Hunter's Crossing, NS Train Jumps Tracks, Feb 1904



Two dead, two fatally and twenty-five seriously injured is the revised casualty list in the wreck of the intercolonial express train, the five cars of which left the rails at Hunter's Crossing, forty miles west of Halifax, N.S., Wednesday and plunged down a 80-foot embankment into the Shubenacadie River. Every one of the thirty passengers suffered more or less serious injuries, as did the ten members of the train crew.
The dead are:
Conductor ROBERT DUNCAN, Halifax.
The injured are:
Baggagemaster J. E. BLAIR, Halifax.
An Armenian peddler, name not known.
The train, consisting of a locomotive, postal car, baggage car, two days coaches and a Pullman car, was bound from Halifax for Montreal and Boston, and was traveling sixty miles an hour when the accident occurred.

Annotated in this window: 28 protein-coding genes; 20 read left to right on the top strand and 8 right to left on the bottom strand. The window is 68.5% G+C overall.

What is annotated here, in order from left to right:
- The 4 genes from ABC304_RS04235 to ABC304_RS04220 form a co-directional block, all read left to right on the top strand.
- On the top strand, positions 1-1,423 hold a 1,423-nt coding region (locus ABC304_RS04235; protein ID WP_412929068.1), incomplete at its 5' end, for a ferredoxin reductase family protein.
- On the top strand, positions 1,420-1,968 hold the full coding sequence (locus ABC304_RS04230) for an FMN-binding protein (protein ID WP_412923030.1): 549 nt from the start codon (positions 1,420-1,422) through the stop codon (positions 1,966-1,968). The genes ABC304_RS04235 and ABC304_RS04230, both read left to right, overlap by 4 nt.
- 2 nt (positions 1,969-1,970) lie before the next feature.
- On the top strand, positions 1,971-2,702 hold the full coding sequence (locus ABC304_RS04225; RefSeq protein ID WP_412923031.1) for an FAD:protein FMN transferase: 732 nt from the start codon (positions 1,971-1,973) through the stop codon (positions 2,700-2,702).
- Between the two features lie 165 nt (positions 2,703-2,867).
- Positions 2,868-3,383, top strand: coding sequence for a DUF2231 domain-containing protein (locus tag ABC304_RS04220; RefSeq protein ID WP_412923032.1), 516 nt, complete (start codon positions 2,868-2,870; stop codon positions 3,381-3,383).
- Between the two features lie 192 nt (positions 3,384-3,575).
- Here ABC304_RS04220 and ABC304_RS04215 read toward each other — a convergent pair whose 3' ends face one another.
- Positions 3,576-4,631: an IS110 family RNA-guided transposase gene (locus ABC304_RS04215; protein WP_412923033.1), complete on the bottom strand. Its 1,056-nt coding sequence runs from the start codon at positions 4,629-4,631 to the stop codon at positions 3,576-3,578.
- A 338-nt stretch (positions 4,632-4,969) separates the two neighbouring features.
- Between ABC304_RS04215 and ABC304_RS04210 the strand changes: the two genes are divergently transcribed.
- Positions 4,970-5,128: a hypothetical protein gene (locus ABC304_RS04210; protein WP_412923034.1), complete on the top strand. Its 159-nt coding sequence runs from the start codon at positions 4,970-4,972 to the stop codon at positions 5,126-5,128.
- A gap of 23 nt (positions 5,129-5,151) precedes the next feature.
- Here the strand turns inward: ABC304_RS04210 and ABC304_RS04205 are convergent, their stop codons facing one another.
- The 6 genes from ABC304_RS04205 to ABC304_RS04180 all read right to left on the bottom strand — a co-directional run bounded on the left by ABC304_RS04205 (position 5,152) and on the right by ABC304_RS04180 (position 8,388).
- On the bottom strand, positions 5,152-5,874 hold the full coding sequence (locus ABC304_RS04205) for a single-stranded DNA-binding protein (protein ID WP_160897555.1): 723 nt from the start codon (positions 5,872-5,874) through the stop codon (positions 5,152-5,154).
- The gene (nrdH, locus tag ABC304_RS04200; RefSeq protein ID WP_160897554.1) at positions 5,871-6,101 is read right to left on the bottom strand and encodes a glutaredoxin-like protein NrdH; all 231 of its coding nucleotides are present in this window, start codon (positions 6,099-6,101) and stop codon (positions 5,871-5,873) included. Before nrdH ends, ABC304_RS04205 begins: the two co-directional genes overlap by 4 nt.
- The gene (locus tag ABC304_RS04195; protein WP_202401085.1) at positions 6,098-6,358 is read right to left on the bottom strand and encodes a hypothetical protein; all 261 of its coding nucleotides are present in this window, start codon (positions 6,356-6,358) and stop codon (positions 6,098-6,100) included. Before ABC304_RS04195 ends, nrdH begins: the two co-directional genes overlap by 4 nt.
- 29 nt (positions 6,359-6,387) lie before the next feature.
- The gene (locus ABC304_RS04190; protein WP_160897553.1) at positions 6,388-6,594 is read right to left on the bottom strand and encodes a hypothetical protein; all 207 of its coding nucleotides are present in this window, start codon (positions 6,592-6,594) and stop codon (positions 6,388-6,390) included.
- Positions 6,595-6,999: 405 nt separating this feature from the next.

As the curve at Hunter's Crossing was reached, Engineer Ross felt a jolt, and looking back saw the baggage car swerve from the rails, followed by the coaches and the mail car. The five cars went over the embankment and rolled down into the river, which skirts the roadbed at this point.
The Pullman turned over twice. One of the coaches struck a tree and was ripped open from end to end. The other cars landed bottom up in the water, which, fortunately, was less than two feet deep.
Of the seriously injured, many had broken limbs, but it is believed that none will die.
The accident is supposed to have resulted from some defect in the wheels of the truck of the car which first left the track. A broken rail was at first thought to have caused the wreck, but investigation showed that this was not the case.
The overturned cars carried down the telegraph wires, and communication between Hunter's Crossing and Halifax was not re-established for several hours. Traffic on the road was resumed at a late hour.

Cedar Falls Gazette Iowa 1904-02-12